“Covenants are promises that people make with each other, which differ from traditional corporate policies and procedures that dictate how things will operate within organizations” (Li, 2010, p. 109)
One of the interesting chapters is chapter 6 that provides you tools to orchestrate the open strategy. The focus here is really on the organizational level of crafting your open strategy: (1) create a social-graphics profile, (2) identify key work-flows, (3) identify key stakeholders, (4) chose organizational models for openness and (5) assign roles an responsibilities.
Just like Lee Odden, Editor of the TopRank, Online Marketing Blog, this is absolutely one of my favorite chapters of the Open Leadership book. Because I see this as one of the key chapters I wont spoil the fun and give away all the details ! 🙂
Part III: Open leadership: Redefining relationships
The third part of the book Open Leadership focuses on the leadership part. The picture above provides an overview of the four open leadership archetypes and the dimensions to identify an open leader.
The open leadership audit
Charlene Li included an open leadership audit, which is a self-assessment of the open leadership mindset to provides insights in- and helps you to understand where- your biases lie. The scores of the open leadership audit are integrated with the four quadrants of the open leadership archetypes above. Just like the openness audit it is a starting point on the individual level to (further) develop your open leadership skills.
Chapter 8 titled “Nurturing open leadership”, is a highly interesting chapter in my personal view of the book. It discusses concepts like authenticity, transparency and how you can support open leadership with technology. Following mind-sets and skills are essential for open leadership:
- Passion for the vision;
- Focus on relationships;
- “Hacker” mentality;
Furthermore you can read how a company can lead its open leaders or how open leaders can be trained.
The open leadership skills assessment test
The open leadership skills assessment test helps to find out how well developed your open leadership skills are: overall leadership capabilities and using social technology as a tool to extend your open leadership throughout the organization and marketplace.
The last chapters of the third part of the book Open Leadership focuses (1) on the preparation of a failure plan, because at some point an open leader can fail when it comes to using social technologies, and (2) how openness transforms organizations, with help of some striking real-life examples.
Overall thoughts and conclusions
Recently I have published two articles that provide statistics about social networks and their growing importance:
- A SlideShare presentation ”What the f**k is social media now ?” ;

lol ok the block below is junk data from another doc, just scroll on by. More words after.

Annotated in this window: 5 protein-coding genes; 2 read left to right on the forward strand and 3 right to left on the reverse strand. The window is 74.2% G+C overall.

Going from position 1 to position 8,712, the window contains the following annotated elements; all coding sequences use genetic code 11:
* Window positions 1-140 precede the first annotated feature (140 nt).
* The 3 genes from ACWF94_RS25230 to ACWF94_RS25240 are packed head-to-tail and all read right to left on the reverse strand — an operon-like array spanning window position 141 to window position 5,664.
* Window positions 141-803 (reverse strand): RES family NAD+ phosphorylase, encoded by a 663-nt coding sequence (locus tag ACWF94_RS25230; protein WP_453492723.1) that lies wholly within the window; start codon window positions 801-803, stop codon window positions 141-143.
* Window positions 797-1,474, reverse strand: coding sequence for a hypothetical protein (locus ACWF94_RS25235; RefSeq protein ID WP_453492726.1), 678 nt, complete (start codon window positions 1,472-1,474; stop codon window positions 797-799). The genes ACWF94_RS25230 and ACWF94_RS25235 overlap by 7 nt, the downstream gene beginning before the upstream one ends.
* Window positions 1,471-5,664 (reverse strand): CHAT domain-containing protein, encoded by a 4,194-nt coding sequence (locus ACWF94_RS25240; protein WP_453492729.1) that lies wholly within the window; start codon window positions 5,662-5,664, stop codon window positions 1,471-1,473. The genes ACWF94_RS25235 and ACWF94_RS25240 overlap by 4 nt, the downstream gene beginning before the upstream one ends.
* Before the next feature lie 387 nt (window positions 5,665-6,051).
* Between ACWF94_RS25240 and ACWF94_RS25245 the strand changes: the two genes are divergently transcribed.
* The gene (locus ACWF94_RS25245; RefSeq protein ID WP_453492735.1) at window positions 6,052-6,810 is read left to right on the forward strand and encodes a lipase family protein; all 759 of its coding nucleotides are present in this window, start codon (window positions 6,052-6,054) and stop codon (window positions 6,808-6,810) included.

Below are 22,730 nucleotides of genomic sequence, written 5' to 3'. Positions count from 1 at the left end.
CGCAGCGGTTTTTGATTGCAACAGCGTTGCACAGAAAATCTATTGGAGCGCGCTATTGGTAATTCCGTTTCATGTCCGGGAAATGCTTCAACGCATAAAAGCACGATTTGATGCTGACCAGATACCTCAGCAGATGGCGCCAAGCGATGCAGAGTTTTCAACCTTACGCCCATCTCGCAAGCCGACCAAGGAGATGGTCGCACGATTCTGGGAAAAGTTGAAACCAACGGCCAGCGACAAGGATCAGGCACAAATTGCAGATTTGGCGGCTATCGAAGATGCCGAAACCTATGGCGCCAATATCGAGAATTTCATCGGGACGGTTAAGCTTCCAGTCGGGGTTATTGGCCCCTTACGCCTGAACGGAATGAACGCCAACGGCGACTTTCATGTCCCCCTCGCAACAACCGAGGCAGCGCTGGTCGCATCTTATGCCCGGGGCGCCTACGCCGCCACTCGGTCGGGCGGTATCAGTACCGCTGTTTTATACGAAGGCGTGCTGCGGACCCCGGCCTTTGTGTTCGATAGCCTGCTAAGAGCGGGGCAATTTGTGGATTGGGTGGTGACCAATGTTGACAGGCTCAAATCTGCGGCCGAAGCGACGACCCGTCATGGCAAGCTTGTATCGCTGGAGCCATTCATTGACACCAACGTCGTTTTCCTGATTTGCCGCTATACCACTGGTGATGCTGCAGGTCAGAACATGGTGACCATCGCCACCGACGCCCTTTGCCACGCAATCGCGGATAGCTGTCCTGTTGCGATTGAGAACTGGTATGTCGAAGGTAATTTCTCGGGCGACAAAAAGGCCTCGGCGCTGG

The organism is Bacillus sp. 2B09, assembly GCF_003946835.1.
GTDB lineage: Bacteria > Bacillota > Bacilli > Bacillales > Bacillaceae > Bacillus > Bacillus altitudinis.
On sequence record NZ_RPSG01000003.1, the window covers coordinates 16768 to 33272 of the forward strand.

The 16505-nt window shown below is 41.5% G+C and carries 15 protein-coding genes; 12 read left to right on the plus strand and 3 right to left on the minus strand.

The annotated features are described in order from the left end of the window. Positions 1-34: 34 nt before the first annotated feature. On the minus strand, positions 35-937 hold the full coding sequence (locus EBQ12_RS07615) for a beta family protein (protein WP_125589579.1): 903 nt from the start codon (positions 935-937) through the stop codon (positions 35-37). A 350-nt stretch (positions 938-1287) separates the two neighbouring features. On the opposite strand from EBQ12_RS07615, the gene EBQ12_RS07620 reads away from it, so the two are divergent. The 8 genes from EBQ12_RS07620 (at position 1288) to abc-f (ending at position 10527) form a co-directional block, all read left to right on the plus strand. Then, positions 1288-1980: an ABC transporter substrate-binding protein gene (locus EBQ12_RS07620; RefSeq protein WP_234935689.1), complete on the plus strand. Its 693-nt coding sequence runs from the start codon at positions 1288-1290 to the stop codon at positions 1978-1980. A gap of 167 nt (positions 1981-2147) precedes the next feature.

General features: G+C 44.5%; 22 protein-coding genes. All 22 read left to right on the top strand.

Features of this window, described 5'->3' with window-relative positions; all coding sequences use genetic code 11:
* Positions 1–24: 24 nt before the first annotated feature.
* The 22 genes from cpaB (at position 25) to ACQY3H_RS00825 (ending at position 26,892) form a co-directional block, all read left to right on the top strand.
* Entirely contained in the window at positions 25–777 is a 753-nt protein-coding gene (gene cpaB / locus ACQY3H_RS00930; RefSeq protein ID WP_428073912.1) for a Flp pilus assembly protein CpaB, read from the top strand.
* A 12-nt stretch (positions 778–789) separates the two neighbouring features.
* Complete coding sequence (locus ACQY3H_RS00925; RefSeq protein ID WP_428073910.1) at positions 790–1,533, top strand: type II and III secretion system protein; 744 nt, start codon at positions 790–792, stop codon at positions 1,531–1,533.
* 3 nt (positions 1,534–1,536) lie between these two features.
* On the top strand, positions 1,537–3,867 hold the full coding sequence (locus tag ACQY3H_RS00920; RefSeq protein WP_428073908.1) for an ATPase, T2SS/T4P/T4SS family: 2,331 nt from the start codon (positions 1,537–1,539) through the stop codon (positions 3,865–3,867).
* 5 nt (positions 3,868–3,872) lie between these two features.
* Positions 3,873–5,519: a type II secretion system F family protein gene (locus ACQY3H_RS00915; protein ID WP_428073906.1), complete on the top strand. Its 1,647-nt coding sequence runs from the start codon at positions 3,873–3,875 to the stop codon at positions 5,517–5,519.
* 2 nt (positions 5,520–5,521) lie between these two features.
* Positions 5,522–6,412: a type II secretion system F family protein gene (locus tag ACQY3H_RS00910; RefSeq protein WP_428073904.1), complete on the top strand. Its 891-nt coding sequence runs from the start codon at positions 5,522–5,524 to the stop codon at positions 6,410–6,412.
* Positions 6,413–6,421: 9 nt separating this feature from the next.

- A video introduction of the “Making the Social Connection” session with Tony Krijnen, Daniel van Soest and Charlie Kindel @ DevDays 2010 !“;
In both articles I was impressed with the laws of the large numbers that power the trends and growing strategic importance of the use of social networks. Open Leadership helps you first to understand this social revolution, while second it provides helpful systematic tools and insights to manage openness and the use of social technology.
The large number of real-life examples (successes and failures) of Fortune 500 companies, my favorite company Microsoft included, help to better understand and memorize the theory. The action plan in almost every chapter provides great summary and helps to operationalize the transformation to open leadership (individually and on a corporate level) !
Open Leadership is a must-read book for the modern professional involved in social technology, corporate strategy, leadership, organizational change, innovation. Buy Open Leadership directly from the website (in combination with the book Groundswell), or read the introduction chapter on SlideShare!
Finally I would like to thank Charlene Li for the opportunity to work through the advanced reading copy of the amazing Open Leadership book !
About Charlene Li
“Charlene Li is founder of the Altimeter Group and the coauthor of the critically acclaimed, bestselling book Groundswell. She is one of the foremost experts on social media and technologies and a consultant and independent thought leader on leadership, strategy, social technologies, interactive media and marketing. Formerly Li was vice president and principal analyst at Forrester Research and a consultant with Monitor Group. She was named one of the 12 most creative minds of 2008 by Fast Company, and one of the most influential women in technology 2009. “